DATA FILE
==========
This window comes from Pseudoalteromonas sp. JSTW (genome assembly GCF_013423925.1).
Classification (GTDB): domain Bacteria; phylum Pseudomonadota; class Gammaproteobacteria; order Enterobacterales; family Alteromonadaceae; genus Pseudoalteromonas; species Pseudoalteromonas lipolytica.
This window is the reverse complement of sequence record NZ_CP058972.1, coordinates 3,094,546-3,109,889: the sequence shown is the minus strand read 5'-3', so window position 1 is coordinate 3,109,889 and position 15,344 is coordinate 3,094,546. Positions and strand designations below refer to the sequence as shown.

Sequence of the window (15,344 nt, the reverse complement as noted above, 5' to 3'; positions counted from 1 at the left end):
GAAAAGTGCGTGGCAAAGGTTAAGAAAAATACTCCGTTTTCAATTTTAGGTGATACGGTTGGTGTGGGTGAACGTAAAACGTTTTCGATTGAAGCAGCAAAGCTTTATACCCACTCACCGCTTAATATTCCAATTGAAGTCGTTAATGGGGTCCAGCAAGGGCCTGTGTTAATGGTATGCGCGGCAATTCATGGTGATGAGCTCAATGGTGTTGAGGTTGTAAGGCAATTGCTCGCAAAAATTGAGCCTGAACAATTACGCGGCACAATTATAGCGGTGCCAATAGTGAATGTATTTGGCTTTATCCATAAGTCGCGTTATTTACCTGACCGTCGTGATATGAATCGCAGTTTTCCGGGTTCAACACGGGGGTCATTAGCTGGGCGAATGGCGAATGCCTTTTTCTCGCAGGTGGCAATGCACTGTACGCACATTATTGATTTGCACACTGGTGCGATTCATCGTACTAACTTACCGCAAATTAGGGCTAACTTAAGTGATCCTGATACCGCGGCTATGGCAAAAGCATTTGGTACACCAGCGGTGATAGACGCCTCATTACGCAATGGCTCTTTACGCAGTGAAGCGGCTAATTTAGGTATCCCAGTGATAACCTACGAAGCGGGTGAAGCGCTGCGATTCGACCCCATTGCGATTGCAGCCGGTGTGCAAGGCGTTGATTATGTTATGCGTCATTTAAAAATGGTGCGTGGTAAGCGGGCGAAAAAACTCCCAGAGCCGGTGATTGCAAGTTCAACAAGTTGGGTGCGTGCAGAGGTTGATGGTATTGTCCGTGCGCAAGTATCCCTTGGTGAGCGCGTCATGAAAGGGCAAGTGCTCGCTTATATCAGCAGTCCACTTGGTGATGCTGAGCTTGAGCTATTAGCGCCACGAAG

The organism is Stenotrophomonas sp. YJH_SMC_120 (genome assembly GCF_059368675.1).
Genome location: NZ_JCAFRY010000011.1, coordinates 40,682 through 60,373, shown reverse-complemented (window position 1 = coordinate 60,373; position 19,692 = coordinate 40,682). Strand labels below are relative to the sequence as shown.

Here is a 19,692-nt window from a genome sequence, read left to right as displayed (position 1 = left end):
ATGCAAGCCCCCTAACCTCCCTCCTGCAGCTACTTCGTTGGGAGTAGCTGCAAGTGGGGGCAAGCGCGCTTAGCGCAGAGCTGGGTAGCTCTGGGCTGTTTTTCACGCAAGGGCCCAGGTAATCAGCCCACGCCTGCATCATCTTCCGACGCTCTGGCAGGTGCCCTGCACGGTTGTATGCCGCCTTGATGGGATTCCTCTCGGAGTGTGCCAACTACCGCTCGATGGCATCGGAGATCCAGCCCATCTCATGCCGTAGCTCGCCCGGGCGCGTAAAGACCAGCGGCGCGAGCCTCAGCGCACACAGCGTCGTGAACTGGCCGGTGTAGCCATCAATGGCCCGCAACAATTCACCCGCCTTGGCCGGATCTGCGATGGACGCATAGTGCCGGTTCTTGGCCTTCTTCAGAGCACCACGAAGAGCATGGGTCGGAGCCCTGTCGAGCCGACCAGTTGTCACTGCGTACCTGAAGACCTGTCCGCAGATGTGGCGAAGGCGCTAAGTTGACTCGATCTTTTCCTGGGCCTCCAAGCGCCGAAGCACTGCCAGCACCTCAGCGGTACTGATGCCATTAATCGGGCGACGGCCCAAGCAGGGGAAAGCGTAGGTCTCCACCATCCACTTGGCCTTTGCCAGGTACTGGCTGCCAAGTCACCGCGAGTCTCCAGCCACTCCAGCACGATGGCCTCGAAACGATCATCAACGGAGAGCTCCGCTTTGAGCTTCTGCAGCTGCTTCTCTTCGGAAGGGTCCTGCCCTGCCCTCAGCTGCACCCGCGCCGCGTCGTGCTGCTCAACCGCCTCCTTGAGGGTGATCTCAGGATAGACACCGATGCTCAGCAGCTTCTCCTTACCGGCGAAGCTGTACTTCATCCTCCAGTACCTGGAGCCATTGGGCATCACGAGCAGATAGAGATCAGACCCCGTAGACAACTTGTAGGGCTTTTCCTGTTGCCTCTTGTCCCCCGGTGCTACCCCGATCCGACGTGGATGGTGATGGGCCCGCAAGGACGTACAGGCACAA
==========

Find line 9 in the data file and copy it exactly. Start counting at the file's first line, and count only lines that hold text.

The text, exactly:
ATGCAAGCCCCCTAACCTCCCTCCTGCAGCTACTTCGTTGGGAGTAGCTGCAAGTGGGGGCAAGCGCGCTTAGCGCAGAGCTGGGTAGCTCTGGGCTGTTTTTCACGCAAGGGCCCAGGTAATCAGCCCACGCCTGCATCATCTTCCGACGCTCTGGCAGGTGCCCTGCACGGTTGTATGCCGCCTTGATGGGATTCCTCTCGGAGTGTGCCAACTACCGCTCGATGGCATCGGAGATCCAGCCCATCTCATGCCGTAGCTCGCCCGGGCGCGTAAAGACCAGCGGCGCGAGCCTCAGCGCACACAGCGTCGTGAACTGGCCGGTGTAGCCATCAATGGCCCGCAACAATTCACCCGCCTTGGCCGGATCTGCGATGGACGCATAGTGCCGGTTCTTGGCCTTCTTCAGAGCACCACGAAGAGCATGGGTCGGAGCCCTGTCGAGCCGACCAGTTGTCACTGCGTACCTGAAGACCTGTCCGCAGATGTGGCGAAGGCGCTAAGTTGACTCGATCTTTTCCTGGGCCTCCAAGCGCCGAAGCACTGCCAGCACCTCAGCGGTACTGATGCCATTAATCGGGCGACGGCCCAAGCAGGGGAAAGCGTAGGTCTCCACCATCCACTTGGCCTTTGCCAGGTACTGGCTGCCAAGTCACCGCGAGTCTCCAGCCACTCCAGCACGATGGCCTCGAAACGATCATCAACGGAGAGCTCCGCTTTGAGCTTCTGCAGCTGCTTCTCTTCGGAAGGGTCCTGCCCTGCCCTCAGCTGCACCCGCGCCGCGTCGTGCTGCTCAACCGCCTCCTTGAGGGTGATCTCAGGATAGACACCGATGCTCAGCAGCTTCTCCTTACCGGCGAAGCTGTACTTCATCCTCCAGTACCTGGAGCCATTGGGCATCACGAGCAGATAGAGATCAGACCCCGTAGACAACTTGTAGGGCTTTTCCTGTTGCCTCTTGTCCCCCGGTGCTACCCCGATCCGACGTGGATGGTGATGGGCCCGCAAGGACGTACAGGCACAA